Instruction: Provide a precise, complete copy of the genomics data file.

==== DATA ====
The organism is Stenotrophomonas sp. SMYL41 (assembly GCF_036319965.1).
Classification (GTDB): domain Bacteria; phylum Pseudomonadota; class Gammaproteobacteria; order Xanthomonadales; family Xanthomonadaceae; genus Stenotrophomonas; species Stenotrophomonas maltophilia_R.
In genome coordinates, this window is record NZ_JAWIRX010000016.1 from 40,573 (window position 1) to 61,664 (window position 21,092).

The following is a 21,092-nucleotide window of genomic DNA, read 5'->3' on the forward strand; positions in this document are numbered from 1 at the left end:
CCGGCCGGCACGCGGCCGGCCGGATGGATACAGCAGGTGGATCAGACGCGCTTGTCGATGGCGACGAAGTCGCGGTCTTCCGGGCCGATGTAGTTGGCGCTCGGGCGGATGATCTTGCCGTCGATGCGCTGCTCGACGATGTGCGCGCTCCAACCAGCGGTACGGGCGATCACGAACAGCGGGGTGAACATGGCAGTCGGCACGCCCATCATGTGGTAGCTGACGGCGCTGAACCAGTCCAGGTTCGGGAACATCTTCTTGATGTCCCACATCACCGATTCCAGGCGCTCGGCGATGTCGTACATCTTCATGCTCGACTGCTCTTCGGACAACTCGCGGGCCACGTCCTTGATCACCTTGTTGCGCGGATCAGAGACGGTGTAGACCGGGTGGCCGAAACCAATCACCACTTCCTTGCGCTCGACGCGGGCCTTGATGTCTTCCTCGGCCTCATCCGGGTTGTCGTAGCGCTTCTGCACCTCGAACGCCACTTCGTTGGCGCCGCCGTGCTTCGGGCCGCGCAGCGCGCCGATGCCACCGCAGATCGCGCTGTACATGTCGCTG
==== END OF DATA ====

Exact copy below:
The organism is Stenotrophomonas sp. SMYL41 (assembly GCF_036319965.1).
Classification (GTDB): domain Bacteria; phylum Pseudomonadota; class Gammaproteobacteria; order Xanthomonadales; family Xanthomonadaceae; genus Stenotrophomonas; species Stenotrophomonas maltophilia_R.
In genome coordinates, this window is record NZ_JAWIRX010000016.1 from 40,573 (window position 1) to 61,664 (window position 21,092).

The following is a 21,092-nucleotide window of genomic DNA, read 5'->3' on the forward strand; positions in this document are numbered from 1 at the left end:
CCGGCCGGCACGCGGCCGGCCGGATGGATACAGCAGGTGGATCAGACGCGCTTGTCGATGGCGACGAAGTCGCGGTCTTCCGGGCCGATGTAGTTGGCGCTCGGGCGGATGATCTTGCCGTCGATGCGCTGCTCGACGATGTGCGCGCTCCAACCAGCGGTACGGGCGATCACGAACAGCGGGGTGAACATGGCAGTCGGCACGCCCATCATGTGGTAGCTGACGGCGCTGAACCAGTCCAGGTTCGGGAACATCTTCTTGATGTCCCACATCACCGATTCCAGGCGCTCGGCGATGTCGTACATCTTCATGCTCGACTGCTCTTCGGACAACTCGCGGGCCACGTCCTTGATCACCTTGTTGCGCGGATCAGAGACGGTGTAGACCGGGTGGCCGAAACCAATCACCACTTCCTTGCGCTCGACGCGGGCCTTGATGTCTTCCTCGGCCTCATCCGGGTTGTCGTAGCGCTTCTGCACCTCGAACGCCACTTCGTTGGCGCCGCCGTGCTTCGGGCCGCGCAGCGCGCCGATGCCACCGCAGATCGCGCTGTACATGTCGCTG